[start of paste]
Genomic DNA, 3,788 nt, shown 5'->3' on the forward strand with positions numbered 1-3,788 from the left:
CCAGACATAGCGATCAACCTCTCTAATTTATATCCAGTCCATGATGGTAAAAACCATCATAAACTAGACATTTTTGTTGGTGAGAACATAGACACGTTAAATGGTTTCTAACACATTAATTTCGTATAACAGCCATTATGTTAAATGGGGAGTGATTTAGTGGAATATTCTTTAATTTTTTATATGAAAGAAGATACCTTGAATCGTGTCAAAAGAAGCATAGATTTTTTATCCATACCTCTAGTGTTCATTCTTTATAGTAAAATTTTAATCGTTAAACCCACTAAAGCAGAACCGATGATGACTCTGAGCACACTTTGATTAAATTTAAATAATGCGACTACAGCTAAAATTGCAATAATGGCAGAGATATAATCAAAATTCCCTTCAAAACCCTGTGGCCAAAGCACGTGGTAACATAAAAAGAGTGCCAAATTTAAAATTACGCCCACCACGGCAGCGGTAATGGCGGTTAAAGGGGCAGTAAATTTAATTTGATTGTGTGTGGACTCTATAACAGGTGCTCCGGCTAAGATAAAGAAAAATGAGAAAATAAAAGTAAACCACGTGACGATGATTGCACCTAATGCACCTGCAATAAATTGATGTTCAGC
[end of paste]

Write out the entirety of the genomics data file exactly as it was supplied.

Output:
Genomic DNA, 3,788 nt, shown 5'->3' on the forward strand with positions numbered 1-3,788 from the left:
CCAGACATAGCGATCAACCTCTCTAATTTATATCCAGTCCATGATGGTAAAAACCATCATAAACTAGACATTTTTGTTGGTGAGAACATAGACACGTTAAATGGTTTCTAACACATTAATTTCGTATAACAGCCATTATGTTAAATGGGGAGTGATTTAGTGGAATATTCTTTAATTTTTTATATGAAAGAAGATACCTTGAATCGTGTCAAAAGAAGCATAGATTTTTTATCCATACCTCTAGTGTTCATTCTTTATAGTAAAATTTTAATCGTTAAACCCACTAAAGCAGAACCGATGATGACTCTGAGCACACTTTGATTAAATTTAAATAATGCGACTACAGCTAAAATTGCAATAATGGCAGAGATATAATCAAAATTCCCTTCAAAACCCTGTGGCCAAAGCACGTGGTAACATAAAAAGAGTGCCAAATTTAAAATTACGCCCACCACGGCAGCGGTAATGGCGGTTAAAGGGGCAGTAAATTTAATTTGATTGTGTGTGGACTCTATAACAGGTGCTCCGGCTAAGATAAAGAAAAATGAGAAAATAAAAGTAAACCACGTGACGATGATTGCACCTAATGCACCTGCAATAAATTGATGTTCAGC